Questions & Answers from lecture: February 3 & 5, 10 & 12, 17 & 19, 24 & 26

What format is the exam?

Exam 1 (and likely Exams 2 and 3) is all multiple-choice. There will be between 55-70 questions.

How do I study for a multiple-choice exam?

First note that it’s not free response so there is no real benefit to memorizing verbatim any definition, as you will not have to produce it on your own. (I suppose it doesn’t hurt.) The next thing to recognize is that I do not generally test by asking for simple definitions of terms. That is, you’re not likely to have questions that take the form: What is bold-face term? A, B, C, or D. I will test you in two different ways: (1) Do you know the answer to this question? A, B, C, or D. (2) Do you know that all of the possible responses (but one) are not the answer to the question, thus giving you the answer by process of elimination. The second way of testing is a bit more complicated, but a valuable assessment tool. Each multiple-choice question is really testing multiple terms (i.e., the terms in the question and all the terms mentioned in all of the A, B, C, and D answers). Sometimes you will have to be able to select the correct answer to a question by demonstrating what you know about the answers, instead of selecting the correct answer because you know how it relates to the question directly. Here’s another way to say this: It’s sometimes too easy to get a question right because all of the answers (but one) are clearly false statements. So, what I will do is ask questions and provide possible answers, some of those answers being true statements, but just not the answer the question in particular. Hope that helps!

In the textbook (chapter 1), there is a preview of topics that will be covered later in the book. Are we responsible for these terms?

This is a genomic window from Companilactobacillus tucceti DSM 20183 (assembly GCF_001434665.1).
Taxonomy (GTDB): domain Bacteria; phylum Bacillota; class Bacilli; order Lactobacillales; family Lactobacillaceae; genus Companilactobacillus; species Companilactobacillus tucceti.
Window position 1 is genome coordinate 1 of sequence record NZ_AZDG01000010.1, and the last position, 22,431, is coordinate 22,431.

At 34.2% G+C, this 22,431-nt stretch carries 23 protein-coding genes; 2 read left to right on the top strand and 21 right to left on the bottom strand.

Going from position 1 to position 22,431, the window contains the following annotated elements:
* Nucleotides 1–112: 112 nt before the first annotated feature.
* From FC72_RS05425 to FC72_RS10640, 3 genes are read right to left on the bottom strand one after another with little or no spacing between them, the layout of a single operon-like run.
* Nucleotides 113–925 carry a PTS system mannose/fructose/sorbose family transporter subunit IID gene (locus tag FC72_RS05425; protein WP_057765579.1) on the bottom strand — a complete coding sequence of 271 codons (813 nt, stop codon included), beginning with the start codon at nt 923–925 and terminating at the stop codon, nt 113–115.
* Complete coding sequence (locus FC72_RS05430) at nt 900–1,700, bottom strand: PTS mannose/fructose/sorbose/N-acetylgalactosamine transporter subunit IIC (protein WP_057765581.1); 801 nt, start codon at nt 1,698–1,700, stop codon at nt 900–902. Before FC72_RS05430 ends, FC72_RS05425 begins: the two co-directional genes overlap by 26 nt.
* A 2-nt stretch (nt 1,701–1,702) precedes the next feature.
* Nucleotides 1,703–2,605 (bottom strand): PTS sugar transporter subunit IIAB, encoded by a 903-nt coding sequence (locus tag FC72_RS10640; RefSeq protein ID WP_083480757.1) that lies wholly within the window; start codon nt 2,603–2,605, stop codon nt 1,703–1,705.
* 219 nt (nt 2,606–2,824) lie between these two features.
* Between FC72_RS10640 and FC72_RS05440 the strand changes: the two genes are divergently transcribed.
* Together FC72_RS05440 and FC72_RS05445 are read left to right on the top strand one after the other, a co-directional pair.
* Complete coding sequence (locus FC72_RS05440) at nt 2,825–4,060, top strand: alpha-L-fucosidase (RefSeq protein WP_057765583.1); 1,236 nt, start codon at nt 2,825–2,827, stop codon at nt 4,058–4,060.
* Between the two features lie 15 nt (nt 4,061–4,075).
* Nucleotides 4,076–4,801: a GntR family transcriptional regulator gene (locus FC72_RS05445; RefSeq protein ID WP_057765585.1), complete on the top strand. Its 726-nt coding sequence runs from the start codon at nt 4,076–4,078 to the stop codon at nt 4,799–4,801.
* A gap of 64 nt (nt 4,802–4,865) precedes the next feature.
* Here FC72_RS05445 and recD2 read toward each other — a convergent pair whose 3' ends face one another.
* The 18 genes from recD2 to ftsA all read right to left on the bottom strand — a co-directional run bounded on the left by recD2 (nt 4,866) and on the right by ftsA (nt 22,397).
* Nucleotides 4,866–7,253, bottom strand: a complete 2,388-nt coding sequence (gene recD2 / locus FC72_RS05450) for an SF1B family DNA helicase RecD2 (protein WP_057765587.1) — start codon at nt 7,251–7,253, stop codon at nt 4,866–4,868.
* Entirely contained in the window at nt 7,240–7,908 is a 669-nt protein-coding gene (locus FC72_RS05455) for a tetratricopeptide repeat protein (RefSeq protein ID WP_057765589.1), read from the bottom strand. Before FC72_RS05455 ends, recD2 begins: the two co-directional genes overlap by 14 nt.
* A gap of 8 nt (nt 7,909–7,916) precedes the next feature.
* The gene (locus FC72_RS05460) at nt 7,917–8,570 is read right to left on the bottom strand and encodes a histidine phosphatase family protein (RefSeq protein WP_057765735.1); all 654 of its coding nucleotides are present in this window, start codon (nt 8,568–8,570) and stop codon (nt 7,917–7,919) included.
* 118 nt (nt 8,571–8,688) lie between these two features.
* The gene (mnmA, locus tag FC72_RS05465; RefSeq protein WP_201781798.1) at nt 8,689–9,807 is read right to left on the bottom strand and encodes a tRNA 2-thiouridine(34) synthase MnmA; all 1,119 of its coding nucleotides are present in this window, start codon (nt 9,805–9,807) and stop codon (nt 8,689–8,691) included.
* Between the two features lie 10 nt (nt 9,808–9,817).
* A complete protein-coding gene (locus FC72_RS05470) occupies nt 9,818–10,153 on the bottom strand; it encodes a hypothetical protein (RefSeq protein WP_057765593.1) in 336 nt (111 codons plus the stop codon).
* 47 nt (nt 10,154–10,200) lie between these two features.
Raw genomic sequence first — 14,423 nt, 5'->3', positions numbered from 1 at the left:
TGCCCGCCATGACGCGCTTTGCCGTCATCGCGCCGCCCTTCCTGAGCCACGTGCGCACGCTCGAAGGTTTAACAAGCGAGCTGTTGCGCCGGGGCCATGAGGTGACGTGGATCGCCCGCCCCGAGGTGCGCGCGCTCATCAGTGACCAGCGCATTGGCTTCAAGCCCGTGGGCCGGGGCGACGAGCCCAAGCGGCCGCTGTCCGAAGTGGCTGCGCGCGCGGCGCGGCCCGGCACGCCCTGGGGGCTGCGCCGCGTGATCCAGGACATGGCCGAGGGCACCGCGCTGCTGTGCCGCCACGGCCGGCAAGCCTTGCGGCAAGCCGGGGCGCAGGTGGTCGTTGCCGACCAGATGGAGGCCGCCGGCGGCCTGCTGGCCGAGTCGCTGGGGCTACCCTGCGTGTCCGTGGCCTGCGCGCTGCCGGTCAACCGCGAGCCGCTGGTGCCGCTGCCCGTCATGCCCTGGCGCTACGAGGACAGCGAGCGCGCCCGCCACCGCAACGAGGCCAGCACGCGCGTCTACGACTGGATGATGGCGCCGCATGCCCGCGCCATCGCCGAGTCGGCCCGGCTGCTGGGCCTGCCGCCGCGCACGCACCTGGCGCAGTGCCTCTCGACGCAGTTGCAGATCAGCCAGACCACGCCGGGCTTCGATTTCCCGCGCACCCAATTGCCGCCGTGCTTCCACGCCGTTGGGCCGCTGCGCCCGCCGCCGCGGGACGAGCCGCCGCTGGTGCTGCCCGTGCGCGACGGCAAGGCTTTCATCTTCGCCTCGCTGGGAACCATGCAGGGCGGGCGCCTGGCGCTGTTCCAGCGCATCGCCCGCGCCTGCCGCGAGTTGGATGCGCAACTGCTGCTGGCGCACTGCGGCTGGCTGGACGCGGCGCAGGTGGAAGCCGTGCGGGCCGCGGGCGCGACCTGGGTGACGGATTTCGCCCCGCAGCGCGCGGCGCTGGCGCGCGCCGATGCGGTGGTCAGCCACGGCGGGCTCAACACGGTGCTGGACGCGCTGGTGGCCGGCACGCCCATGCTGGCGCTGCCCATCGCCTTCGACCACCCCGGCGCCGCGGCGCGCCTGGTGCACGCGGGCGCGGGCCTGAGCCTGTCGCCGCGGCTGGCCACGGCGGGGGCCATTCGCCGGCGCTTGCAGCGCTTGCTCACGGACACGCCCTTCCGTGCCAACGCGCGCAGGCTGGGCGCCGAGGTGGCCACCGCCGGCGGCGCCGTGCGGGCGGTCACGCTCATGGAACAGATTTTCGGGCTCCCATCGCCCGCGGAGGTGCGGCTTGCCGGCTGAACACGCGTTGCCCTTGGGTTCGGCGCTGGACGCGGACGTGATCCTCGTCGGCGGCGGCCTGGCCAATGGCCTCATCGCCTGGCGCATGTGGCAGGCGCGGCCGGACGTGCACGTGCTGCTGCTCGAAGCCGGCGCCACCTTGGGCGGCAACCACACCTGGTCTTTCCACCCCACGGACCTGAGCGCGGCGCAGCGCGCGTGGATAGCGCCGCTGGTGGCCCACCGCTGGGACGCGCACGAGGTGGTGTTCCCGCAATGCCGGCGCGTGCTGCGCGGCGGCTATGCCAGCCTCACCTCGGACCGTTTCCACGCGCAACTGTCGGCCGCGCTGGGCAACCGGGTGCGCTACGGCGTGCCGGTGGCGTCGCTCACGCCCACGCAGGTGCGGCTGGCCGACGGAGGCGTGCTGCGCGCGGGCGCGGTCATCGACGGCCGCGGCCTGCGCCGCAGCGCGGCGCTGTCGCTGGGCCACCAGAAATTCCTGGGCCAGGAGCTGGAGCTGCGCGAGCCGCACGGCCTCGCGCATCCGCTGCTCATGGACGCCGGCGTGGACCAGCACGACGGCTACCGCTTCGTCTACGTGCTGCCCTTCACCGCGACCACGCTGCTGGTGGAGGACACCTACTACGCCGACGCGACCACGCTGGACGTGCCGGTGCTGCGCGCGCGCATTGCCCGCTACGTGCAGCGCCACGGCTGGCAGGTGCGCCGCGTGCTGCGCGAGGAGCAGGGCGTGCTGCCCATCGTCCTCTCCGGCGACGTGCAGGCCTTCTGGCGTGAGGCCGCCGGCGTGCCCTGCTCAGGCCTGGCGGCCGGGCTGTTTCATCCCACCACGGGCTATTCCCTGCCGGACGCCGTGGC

Only to the extent to which they are covered in the textbook in that chapter (for Exam 1, just chapters 1-3) and lecture.

Will there be any questions on the exam related to the guest lecture from our TA?

Absolutely, yes.

If something is covered in the textbook but not mentioned in class, is it fair game for the exam?

Absolutely, yes. Lecture and the textbook complement one another in terms of coverage. I don’t lecture the book and the book is not a transcript of my lectures. Hopefully some happy mix of the two illuminates what cognitive psychologists study.

Any chance I can see the lecture slides again in case I missed something?

Absolutely, yes. Click here for a PDF of lecture slides [link deactivated] relevant to exam 1 (it’s a biggish file). Click here for an additional PDF of slides from Sabrina’s lecture on attention (also relevant for exam 1).

Additional questions and answers after Spring Break and the first exam will be posted should any questions be emailed. Thanks!

Questions & Answers for Exam 2

When is exam 2 again?

Exam 2 is scheduled for Tuesday April 14th during normal class time.

The font for Exam 1 was a bit small for my taste. Could you make the font bigger for exam 2.

Absolutely. Thanks for asking.

Is there a review session for the exam and when/where is it?

A review session is being offered by your TA, Sabrina, on Monday from 6-7pm in Fraser 547. Please email questions you’d like addressed directly to Sabrina before the review session to make sure your question gets addressed. All are free to attend, though.

Any chance I can see the lecture slides again in case I missed something?

Absolutely. Click here for a PDF of lecture slides relevant to exam 2. Let me know if you encounter any problems.

Questions & Answers for Exam 3

When is exam 3 again?

Exam 3 is scheduled for the Wednesday of Finals Week at 1:30pm-4pm.

Is the final exam cumulative?

No. The final exam is the ‘last’ exam, covering the final unit of the course. It is only ‘cumulative’ in the loose sense that understanding previous lectures and reading previous chapters no doubt facilitates in understanding these last lectures and chapters

Is there a review session for the exam and when/where is it?

Please be on the look out for an email from the course TA, Sabrina.

Any chance I can see the lecture slides again in case I missed something?

Yes! Here is part 1 and here is part 2.